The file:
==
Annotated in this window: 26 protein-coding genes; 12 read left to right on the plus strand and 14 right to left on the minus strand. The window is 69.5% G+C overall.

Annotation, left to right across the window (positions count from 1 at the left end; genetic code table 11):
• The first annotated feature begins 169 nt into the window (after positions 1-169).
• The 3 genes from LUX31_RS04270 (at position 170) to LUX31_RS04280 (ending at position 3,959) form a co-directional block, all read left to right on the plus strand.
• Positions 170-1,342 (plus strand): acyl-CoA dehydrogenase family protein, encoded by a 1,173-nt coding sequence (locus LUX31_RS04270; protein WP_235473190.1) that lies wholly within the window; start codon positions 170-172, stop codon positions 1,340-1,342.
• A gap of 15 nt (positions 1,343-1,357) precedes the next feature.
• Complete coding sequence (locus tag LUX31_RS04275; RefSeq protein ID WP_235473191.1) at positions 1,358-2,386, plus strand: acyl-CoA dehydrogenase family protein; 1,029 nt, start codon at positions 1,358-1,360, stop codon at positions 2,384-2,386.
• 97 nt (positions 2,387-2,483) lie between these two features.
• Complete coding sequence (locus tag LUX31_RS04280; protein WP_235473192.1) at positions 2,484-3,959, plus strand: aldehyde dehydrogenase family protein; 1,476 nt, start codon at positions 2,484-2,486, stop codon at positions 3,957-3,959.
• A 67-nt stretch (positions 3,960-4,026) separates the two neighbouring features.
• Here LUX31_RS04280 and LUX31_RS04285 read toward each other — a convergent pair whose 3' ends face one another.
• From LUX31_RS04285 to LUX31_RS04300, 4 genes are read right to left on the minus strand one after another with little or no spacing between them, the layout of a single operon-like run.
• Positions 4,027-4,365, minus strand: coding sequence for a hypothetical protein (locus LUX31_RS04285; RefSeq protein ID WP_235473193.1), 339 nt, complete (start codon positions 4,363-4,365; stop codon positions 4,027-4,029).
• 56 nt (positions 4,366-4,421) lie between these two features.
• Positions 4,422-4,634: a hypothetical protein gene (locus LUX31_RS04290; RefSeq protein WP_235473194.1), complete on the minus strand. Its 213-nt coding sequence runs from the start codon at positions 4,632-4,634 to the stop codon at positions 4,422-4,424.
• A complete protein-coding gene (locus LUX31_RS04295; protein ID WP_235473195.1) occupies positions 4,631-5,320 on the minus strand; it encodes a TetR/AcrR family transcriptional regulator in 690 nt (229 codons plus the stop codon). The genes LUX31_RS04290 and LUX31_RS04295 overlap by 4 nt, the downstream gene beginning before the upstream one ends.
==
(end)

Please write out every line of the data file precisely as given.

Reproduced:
Annotated in this window: 26 protein-coding genes; 12 read left to right on the plus strand and 14 right to left on the minus strand. The window is 69.5% G+C overall.

Annotation, left to right across the window (positions count from 1 at the left end; genetic code table 11):
• The first annotated feature begins 169 nt into the window (after positions 1-169).
• The 3 genes from LUX31_RS04270 (at position 170) to LUX31_RS04280 (ending at position 3,959) form a co-directional block, all read left to right on the plus strand.
• Positions 170-1,342 (plus strand): acyl-CoA dehydrogenase family protein, encoded by a 1,173-nt coding sequence (locus LUX31_RS04270; protein WP_235473190.1) that lies wholly within the window; start codon positions 170-172, stop codon positions 1,340-1,342.
• A gap of 15 nt (positions 1,343-1,357) precedes the next feature.
• Complete coding sequence (locus tag LUX31_RS04275; RefSeq protein ID WP_235473191.1) at positions 1,358-2,386, plus strand: acyl-CoA dehydrogenase family protein; 1,029 nt, start codon at positions 1,358-1,360, stop codon at positions 2,384-2,386.
• 97 nt (positions 2,387-2,483) lie between these two features.
• Complete coding sequence (locus tag LUX31_RS04280; protein WP_235473192.1) at positions 2,484-3,959, plus strand: aldehyde dehydrogenase family protein; 1,476 nt, start codon at positions 2,484-2,486, stop codon at positions 3,957-3,959.
• A 67-nt stretch (positions 3,960-4,026) separates the two neighbouring features.
• Here LUX31_RS04280 and LUX31_RS04285 read toward each other — a convergent pair whose 3' ends face one another.
• From LUX31_RS04285 to LUX31_RS04300, 4 genes are read right to left on the minus strand one after another with little or no spacing between them, the layout of a single operon-like run.
• Positions 4,027-4,365, minus strand: coding sequence for a hypothetical protein (locus LUX31_RS04285; RefSeq protein ID WP_235473193.1), 339 nt, complete (start codon positions 4,363-4,365; stop codon positions 4,027-4,029).
• 56 nt (positions 4,366-4,421) lie between these two features.
• Positions 4,422-4,634: a hypothetical protein gene (locus LUX31_RS04290; RefSeq protein WP_235473194.1), complete on the minus strand. Its 213-nt coding sequence runs from the start codon at positions 4,632-4,634 to the stop codon at positions 4,422-4,424.
• A complete protein-coding gene (locus LUX31_RS04295; protein ID WP_235473195.1) occupies positions 4,631-5,320 on the minus strand; it encodes a TetR/AcrR family transcriptional regulator in 690 nt (229 codons plus the stop codon). The genes LUX31_RS04290 and LUX31_RS04295 overlap by 4 nt, the downstream gene beginning before the upstream one ends.